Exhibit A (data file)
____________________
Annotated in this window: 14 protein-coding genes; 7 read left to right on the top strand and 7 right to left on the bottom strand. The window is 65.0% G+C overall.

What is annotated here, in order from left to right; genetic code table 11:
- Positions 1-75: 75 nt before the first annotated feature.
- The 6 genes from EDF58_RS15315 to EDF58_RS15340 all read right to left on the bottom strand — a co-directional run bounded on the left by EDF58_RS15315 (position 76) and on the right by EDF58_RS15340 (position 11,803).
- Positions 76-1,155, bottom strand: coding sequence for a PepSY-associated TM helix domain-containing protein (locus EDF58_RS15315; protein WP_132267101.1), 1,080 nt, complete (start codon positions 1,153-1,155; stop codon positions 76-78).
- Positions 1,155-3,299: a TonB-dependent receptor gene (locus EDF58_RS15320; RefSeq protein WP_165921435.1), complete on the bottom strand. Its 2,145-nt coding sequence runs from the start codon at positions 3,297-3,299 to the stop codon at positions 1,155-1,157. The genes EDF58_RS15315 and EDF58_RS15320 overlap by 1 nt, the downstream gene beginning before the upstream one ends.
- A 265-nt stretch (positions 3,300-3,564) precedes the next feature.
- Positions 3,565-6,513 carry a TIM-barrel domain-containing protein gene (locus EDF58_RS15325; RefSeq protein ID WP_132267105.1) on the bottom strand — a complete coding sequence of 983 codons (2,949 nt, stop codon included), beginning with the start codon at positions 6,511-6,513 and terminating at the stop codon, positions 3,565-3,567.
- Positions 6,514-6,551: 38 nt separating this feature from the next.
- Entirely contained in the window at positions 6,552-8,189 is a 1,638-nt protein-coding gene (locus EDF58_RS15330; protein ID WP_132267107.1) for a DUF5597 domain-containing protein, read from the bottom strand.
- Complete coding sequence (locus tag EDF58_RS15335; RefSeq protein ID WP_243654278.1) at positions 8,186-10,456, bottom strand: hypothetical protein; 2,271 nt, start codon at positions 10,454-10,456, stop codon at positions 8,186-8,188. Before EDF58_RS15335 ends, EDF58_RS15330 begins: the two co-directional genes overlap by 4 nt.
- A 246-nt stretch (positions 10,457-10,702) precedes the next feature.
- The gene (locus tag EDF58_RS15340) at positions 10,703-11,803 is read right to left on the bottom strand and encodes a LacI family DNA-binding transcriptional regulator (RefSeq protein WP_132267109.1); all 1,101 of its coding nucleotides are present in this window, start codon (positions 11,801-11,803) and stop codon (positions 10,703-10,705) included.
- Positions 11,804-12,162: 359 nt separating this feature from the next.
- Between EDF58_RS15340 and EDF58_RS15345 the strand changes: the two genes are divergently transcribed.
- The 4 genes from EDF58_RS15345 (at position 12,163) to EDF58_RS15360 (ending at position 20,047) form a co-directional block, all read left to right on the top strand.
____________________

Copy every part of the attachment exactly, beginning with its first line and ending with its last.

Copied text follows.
Annotated in this window: 14 protein-coding genes; 7 read left to right on the top strand and 7 right to left on the bottom strand. The window is 65.0% G+C overall.

What is annotated here, in order from left to right; genetic code table 11:
- Positions 1-75: 75 nt before the first annotated feature.
- The 6 genes from EDF58_RS15315 to EDF58_RS15340 all read right to left on the bottom strand — a co-directional run bounded on the left by EDF58_RS15315 (position 76) and on the right by EDF58_RS15340 (position 11,803).
- Positions 76-1,155, bottom strand: coding sequence for a PepSY-associated TM helix domain-containing protein (locus EDF58_RS15315; protein WP_132267101.1), 1,080 nt, complete (start codon positions 1,153-1,155; stop codon positions 76-78).
- Positions 1,155-3,299: a TonB-dependent receptor gene (locus EDF58_RS15320; RefSeq protein WP_165921435.1), complete on the bottom strand. Its 2,145-nt coding sequence runs from the start codon at positions 3,297-3,299 to the stop codon at positions 1,155-1,157. The genes EDF58_RS15315 and EDF58_RS15320 overlap by 1 nt, the downstream gene beginning before the upstream one ends.
- A 265-nt stretch (positions 3,300-3,564) precedes the next feature.
- Positions 3,565-6,513 carry a TIM-barrel domain-containing protein gene (locus EDF58_RS15325; RefSeq protein ID WP_132267105.1) on the bottom strand — a complete coding sequence of 983 codons (2,949 nt, stop codon included), beginning with the start codon at positions 6,511-6,513 and terminating at the stop codon, positions 3,565-3,567.
- Positions 6,514-6,551: 38 nt separating this feature from the next.
- Entirely contained in the window at positions 6,552-8,189 is a 1,638-nt protein-coding gene (locus EDF58_RS15330; protein ID WP_132267107.1) for a DUF5597 domain-containing protein, read from the bottom strand.
- Complete coding sequence (locus tag EDF58_RS15335; RefSeq protein ID WP_243654278.1) at positions 8,186-10,456, bottom strand: hypothetical protein; 2,271 nt, start codon at positions 10,454-10,456, stop codon at positions 8,186-8,188. Before EDF58_RS15335 ends, EDF58_RS15330 begins: the two co-directional genes overlap by 4 nt.
- A 246-nt stretch (positions 10,457-10,702) precedes the next feature.
- The gene (locus tag EDF58_RS15340) at positions 10,703-11,803 is read right to left on the bottom strand and encodes a LacI family DNA-binding transcriptional regulator (RefSeq protein WP_132267109.1); all 1,101 of its coding nucleotides are present in this window, start codon (positions 11,801-11,803) and stop codon (positions 10,703-10,705) included.
- Positions 11,804-12,162: 359 nt separating this feature from the next.
- Between EDF58_RS15340 and EDF58_RS15345 the strand changes: the two genes are divergently transcribed.
- The 4 genes from EDF58_RS15345 (at position 12,163) to EDF58_RS15360 (ending at position 20,047) form a co-directional block, all read left to right on the top strand.